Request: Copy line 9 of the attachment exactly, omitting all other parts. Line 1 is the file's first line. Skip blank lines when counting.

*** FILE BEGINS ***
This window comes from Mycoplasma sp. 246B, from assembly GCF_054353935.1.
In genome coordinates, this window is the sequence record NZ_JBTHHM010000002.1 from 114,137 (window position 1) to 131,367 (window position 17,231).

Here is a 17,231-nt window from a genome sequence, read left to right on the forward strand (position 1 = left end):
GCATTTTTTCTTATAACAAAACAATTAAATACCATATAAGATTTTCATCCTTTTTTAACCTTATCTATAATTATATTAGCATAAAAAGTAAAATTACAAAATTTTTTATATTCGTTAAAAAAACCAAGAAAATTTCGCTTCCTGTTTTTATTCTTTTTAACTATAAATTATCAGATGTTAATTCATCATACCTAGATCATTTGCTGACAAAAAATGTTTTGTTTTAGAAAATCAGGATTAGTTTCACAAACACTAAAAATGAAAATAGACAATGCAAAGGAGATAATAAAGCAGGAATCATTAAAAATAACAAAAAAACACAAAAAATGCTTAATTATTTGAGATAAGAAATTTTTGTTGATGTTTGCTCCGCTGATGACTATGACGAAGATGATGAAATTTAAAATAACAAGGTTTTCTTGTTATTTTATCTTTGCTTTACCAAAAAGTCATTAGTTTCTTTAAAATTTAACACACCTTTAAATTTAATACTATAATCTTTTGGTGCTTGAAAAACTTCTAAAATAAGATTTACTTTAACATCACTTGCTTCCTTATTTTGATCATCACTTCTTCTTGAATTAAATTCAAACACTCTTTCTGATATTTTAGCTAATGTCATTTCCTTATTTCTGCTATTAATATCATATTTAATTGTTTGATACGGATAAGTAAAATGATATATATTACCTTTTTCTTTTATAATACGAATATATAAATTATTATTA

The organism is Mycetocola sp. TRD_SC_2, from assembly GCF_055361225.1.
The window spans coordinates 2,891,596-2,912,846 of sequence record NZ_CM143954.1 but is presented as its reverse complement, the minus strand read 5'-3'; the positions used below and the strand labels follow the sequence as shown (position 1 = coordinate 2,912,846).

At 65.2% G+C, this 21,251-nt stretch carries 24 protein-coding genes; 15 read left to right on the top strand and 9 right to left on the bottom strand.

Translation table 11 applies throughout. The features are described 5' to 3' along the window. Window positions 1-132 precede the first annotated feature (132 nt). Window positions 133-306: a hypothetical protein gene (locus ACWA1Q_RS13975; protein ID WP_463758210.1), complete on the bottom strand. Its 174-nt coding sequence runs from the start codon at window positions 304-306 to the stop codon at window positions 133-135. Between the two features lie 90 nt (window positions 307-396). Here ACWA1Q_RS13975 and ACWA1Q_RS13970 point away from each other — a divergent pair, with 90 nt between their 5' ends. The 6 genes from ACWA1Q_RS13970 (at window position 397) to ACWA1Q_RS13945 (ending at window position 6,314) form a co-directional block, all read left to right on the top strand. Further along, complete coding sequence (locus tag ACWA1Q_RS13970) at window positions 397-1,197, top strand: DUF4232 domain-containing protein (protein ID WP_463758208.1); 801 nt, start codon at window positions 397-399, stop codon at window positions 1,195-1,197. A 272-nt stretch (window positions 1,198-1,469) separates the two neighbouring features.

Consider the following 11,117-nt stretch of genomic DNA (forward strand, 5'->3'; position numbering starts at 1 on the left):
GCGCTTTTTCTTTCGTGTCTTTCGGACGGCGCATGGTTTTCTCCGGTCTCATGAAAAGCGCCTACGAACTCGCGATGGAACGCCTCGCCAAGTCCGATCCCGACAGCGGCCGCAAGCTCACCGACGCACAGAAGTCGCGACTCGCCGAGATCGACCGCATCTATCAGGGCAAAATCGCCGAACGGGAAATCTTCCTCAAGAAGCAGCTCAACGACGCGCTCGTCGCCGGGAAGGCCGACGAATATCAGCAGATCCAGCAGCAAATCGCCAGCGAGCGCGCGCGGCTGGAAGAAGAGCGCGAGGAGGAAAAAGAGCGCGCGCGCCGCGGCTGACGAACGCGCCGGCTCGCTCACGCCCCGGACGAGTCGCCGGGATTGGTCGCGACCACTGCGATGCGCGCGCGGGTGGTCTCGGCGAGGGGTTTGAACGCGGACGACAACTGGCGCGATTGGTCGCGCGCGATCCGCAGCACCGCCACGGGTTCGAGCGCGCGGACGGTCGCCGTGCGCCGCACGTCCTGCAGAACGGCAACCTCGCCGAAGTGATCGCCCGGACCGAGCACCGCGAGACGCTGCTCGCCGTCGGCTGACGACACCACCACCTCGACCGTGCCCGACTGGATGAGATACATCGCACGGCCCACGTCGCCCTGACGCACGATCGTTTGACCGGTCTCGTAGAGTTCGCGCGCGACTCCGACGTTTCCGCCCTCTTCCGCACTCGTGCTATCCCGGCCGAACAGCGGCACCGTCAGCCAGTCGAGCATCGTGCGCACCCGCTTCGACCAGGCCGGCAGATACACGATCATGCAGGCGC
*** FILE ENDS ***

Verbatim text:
Consider the following 11,117-nt stretch of genomic DNA (forward strand, 5'->3'; position numbering starts at 1 on the left):